US presidential elections have a way of forcing much-needed policy discussions. And reforming the way we pay for college and tackling the $1.2 trillion student debt load is shaping up to be one of the most important issues in the 2016 race—particularly among the pivotal group of younger voters.
On Monday (Aug. 10), Democratic frontrunner Hillary Clinton unveiled a proposal aimed at cutting college debt loads and allowing students to attend four-year public colleges and universities without taking out loans for tuition. (Clinton’s Democratic contenders Martin O’Malley and Bernie Sanders have already released their own plans for a debt-free college education).
The plan calls for “significantly cutting the interest rate on student loans so the government never profits when students borrow,” according to materials put out by her campaign.
Clinton’s proposal (read full details here) borrows aspects from both left and right-leaning proposals. But it comes with a hefty price tag: $350 billion over 10 years. Clinton said the program would be paid for by closing tax loopholes and expenditures for the wealthy—a pool of funds President Obama has highlighted in previous budget plans. It also ramps up the level of scrutiny and accountability required of colleges and universities, which have largely skirted responsibility for the student loan excess.
About half of the money in Clinton’s proposal will be disbursed in the form of grants made to states and colleges, which, in return, have to guarantee no-loan tuition at four-year public colleges and no payments for tuition at community colleges.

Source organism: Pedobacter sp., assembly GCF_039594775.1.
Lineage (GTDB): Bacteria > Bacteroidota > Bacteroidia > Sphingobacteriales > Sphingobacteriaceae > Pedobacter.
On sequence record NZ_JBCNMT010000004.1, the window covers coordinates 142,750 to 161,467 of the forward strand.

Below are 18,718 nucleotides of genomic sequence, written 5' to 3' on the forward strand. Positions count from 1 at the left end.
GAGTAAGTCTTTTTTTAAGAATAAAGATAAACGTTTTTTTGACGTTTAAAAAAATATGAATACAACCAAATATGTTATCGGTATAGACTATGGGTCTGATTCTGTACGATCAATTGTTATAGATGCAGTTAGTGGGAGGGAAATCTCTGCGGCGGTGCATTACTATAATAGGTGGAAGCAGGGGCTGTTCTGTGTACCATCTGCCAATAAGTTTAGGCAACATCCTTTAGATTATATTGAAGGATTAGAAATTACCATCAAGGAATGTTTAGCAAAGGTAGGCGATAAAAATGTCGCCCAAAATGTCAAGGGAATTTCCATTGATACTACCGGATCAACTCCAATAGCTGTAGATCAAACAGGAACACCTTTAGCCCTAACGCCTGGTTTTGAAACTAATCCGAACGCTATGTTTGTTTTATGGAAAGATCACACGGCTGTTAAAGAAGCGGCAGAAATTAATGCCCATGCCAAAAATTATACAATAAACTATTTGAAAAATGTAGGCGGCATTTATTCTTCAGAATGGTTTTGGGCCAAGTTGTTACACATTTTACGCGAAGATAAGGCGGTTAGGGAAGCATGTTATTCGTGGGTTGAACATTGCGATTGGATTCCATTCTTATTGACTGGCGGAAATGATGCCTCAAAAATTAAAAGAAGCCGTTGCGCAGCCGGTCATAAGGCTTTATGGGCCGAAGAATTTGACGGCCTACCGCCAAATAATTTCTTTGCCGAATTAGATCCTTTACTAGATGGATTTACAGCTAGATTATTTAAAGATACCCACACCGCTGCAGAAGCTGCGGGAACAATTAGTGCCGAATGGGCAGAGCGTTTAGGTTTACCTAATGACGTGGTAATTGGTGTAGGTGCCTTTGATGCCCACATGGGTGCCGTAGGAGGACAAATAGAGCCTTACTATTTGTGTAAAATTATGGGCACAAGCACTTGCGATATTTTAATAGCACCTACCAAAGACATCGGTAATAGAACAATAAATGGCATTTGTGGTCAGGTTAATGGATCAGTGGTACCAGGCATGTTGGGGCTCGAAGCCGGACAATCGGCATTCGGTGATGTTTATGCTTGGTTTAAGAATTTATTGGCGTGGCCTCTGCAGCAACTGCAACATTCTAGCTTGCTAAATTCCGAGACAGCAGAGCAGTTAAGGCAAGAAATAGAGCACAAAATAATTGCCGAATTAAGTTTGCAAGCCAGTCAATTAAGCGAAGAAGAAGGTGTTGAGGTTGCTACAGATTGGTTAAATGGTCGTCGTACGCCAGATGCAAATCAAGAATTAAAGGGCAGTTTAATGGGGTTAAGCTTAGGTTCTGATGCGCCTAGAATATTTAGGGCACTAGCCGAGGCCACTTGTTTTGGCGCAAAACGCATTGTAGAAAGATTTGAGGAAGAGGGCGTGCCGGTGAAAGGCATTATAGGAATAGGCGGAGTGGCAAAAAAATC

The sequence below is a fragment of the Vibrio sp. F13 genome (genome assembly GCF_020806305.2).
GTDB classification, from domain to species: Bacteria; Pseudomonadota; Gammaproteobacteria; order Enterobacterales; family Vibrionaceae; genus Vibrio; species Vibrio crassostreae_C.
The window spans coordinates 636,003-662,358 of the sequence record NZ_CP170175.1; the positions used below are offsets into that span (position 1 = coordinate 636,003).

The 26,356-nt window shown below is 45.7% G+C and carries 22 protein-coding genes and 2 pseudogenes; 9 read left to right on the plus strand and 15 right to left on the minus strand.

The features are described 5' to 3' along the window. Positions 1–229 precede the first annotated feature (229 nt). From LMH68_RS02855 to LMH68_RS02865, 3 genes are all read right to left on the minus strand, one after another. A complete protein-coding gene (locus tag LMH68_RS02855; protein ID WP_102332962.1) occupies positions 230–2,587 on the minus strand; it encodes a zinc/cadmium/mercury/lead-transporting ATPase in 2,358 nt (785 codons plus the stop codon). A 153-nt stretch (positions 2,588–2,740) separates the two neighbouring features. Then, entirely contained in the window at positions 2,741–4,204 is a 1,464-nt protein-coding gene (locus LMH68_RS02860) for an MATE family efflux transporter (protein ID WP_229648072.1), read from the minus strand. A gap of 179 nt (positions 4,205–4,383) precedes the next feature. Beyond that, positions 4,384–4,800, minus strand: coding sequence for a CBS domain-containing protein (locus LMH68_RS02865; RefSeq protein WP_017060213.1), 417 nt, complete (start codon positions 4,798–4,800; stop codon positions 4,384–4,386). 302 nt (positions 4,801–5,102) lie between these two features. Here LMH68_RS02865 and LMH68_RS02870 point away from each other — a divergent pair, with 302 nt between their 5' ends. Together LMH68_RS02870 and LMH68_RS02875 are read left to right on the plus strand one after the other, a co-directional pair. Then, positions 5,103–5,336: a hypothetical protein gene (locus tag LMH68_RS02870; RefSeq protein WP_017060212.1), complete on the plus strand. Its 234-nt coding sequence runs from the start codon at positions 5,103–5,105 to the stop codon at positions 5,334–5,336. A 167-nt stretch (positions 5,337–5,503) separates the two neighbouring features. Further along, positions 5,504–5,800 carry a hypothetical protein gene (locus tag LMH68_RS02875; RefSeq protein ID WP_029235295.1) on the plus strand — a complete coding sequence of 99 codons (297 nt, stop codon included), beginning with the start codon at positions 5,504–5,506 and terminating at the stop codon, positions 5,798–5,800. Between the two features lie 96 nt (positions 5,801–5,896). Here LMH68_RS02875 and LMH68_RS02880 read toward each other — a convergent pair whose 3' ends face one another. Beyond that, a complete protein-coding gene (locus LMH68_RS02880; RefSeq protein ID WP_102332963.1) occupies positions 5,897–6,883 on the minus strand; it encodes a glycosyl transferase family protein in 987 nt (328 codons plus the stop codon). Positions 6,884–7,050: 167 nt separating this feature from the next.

A third of the funds will go toward cutting student loan interest rates by “nearly half” and refinancing current loans at today’s lower interest rates. The remaining funds will go toward creating a so-called innovation fund to provide for things like financial aid for online courses and programs that reward college accountability, such as making sure students complete their degrees. She also aims to expand educational benefits to veterans and students who do national and community service.
There is vocal, bipartisan support for the general idea of overhauling the way Americans pay for education but Republicans and Democrats clash on how much of the tab the government should pick up. The debate is likely to get even more heated this fall as Congress gears up to begin the process of reauthorizing the Higher Education Act, the 1965 law that governs federal aid programs, and gain even more steam during the primaries for the 2016 election.